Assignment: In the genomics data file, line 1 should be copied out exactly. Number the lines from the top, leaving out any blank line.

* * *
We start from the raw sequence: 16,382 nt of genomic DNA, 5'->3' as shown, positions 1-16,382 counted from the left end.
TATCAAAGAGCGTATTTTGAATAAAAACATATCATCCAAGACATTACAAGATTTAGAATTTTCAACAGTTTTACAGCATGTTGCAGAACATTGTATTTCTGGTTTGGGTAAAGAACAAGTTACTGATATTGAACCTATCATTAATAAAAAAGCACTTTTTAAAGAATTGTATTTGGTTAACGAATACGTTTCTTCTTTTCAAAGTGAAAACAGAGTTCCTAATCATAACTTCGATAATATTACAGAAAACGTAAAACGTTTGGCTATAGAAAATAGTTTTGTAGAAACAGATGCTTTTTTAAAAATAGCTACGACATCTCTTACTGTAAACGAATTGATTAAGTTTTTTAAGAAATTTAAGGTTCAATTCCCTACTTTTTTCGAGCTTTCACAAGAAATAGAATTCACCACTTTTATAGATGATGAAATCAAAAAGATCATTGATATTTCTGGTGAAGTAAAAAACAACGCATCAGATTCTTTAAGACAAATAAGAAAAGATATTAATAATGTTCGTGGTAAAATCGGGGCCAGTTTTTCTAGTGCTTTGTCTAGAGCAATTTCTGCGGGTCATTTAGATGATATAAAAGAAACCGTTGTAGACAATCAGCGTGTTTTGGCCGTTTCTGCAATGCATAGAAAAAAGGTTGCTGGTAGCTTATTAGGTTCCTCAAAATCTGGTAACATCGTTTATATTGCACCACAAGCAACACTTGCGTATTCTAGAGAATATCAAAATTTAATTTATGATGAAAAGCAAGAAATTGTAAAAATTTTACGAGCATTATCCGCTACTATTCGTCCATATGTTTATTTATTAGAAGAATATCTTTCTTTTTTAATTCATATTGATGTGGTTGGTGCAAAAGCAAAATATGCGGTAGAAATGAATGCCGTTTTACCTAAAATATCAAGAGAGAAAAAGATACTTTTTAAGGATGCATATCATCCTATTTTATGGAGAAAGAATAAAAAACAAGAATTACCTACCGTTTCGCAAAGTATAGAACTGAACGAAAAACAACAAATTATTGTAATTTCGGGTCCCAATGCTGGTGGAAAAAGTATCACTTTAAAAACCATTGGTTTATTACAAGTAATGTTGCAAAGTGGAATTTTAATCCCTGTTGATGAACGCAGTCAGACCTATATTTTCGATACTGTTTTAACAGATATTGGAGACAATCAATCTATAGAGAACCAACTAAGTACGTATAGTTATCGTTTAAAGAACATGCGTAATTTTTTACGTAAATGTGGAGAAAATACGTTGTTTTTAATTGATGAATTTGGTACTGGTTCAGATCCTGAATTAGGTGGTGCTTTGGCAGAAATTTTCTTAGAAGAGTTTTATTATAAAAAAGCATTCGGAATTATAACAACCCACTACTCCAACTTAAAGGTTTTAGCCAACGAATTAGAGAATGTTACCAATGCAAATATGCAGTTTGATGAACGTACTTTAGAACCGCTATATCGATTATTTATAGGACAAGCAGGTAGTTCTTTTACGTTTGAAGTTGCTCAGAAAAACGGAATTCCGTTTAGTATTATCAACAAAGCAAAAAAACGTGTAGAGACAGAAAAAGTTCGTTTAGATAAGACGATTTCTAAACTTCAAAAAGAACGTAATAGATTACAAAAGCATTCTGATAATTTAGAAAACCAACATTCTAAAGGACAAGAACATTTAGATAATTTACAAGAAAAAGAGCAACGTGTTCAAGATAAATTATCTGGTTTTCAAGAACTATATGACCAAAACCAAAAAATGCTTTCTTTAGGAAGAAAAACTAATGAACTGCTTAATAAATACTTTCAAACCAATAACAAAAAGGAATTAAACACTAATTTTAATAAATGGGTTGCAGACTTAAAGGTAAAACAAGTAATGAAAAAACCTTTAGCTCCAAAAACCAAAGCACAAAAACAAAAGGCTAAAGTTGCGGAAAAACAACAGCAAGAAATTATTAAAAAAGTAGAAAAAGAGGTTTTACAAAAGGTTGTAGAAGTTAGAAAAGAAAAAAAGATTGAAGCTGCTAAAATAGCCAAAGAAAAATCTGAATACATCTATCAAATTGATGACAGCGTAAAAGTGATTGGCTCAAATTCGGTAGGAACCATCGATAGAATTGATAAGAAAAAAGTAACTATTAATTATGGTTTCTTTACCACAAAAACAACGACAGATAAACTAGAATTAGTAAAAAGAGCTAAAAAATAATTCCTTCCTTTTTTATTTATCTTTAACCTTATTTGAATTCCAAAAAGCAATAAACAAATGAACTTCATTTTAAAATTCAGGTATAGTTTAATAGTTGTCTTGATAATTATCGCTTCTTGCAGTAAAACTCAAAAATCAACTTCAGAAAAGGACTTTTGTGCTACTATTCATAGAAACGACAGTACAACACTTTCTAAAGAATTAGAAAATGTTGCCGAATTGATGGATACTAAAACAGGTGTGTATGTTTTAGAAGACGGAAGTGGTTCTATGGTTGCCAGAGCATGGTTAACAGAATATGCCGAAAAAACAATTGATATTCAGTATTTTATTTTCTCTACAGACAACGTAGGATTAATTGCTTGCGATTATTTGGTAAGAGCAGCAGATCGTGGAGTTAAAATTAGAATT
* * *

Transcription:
We start from the raw sequence: 16,382 nt of genomic DNA, 5'->3' as shown, positions 1-16,382 counted from the left end.